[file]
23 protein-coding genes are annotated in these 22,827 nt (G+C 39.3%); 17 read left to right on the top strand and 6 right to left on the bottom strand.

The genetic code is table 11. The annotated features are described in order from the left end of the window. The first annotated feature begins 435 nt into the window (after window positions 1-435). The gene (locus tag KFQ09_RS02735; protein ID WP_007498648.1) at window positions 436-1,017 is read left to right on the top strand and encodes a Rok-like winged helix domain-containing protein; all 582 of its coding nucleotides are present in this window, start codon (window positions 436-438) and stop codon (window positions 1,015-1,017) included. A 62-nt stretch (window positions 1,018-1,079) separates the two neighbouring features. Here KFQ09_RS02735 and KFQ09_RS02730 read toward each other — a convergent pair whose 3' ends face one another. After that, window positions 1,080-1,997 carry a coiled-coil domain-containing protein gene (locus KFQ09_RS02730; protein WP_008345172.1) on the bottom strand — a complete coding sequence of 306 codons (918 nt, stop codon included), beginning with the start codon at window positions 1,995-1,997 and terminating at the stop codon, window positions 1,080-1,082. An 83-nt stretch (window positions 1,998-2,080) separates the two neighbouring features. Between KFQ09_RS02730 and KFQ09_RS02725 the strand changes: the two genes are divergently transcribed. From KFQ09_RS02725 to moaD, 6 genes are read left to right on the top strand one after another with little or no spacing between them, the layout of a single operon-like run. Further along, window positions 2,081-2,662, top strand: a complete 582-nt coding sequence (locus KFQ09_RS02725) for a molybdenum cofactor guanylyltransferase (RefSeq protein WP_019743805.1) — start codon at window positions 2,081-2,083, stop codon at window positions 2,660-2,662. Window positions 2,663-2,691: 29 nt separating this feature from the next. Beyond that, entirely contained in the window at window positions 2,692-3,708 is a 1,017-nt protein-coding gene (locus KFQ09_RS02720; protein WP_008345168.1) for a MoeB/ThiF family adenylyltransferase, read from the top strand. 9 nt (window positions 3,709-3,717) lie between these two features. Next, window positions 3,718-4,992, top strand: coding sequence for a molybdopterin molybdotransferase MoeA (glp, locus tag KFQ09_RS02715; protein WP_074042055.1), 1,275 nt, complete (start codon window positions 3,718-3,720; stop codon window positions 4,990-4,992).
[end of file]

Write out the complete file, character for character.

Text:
23 protein-coding genes are annotated in these 22,827 nt (G+C 39.3%); 17 read left to right on the top strand and 6 right to left on the bottom strand.

The genetic code is table 11. The annotated features are described in order from the left end of the window. The first annotated feature begins 435 nt into the window (after window positions 1-435). The gene (locus tag KFQ09_RS02735; protein ID WP_007498648.1) at window positions 436-1,017 is read left to right on the top strand and encodes a Rok-like winged helix domain-containing protein; all 582 of its coding nucleotides are present in this window, start codon (window positions 436-438) and stop codon (window positions 1,015-1,017) included. A 62-nt stretch (window positions 1,018-1,079) separates the two neighbouring features. Here KFQ09_RS02735 and KFQ09_RS02730 read toward each other — a convergent pair whose 3' ends face one another. After that, window positions 1,080-1,997 carry a coiled-coil domain-containing protein gene (locus KFQ09_RS02730; protein WP_008345172.1) on the bottom strand — a complete coding sequence of 306 codons (918 nt, stop codon included), beginning with the start codon at window positions 1,995-1,997 and terminating at the stop codon, window positions 1,080-1,082. An 83-nt stretch (window positions 1,998-2,080) separates the two neighbouring features. Between KFQ09_RS02730 and KFQ09_RS02725 the strand changes: the two genes are divergently transcribed. From KFQ09_RS02725 to moaD, 6 genes are read left to right on the top strand one after another with little or no spacing between them, the layout of a single operon-like run. Further along, window positions 2,081-2,662, top strand: a complete 582-nt coding sequence (locus KFQ09_RS02725) for a molybdenum cofactor guanylyltransferase (RefSeq protein WP_019743805.1) — start codon at window positions 2,081-2,083, stop codon at window positions 2,660-2,662. Window positions 2,663-2,691: 29 nt separating this feature from the next. Beyond that, entirely contained in the window at window positions 2,692-3,708 is a 1,017-nt protein-coding gene (locus KFQ09_RS02720; protein WP_008345168.1) for a MoeB/ThiF family adenylyltransferase, read from the top strand. 9 nt (window positions 3,709-3,717) lie between these two features. Next, window positions 3,718-4,992, top strand: coding sequence for a molybdopterin molybdotransferase MoeA (glp, locus tag KFQ09_RS02715; protein WP_074042055.1), 1,275 nt, complete (start codon window positions 3,718-3,720; stop codon window positions 4,990-4,992).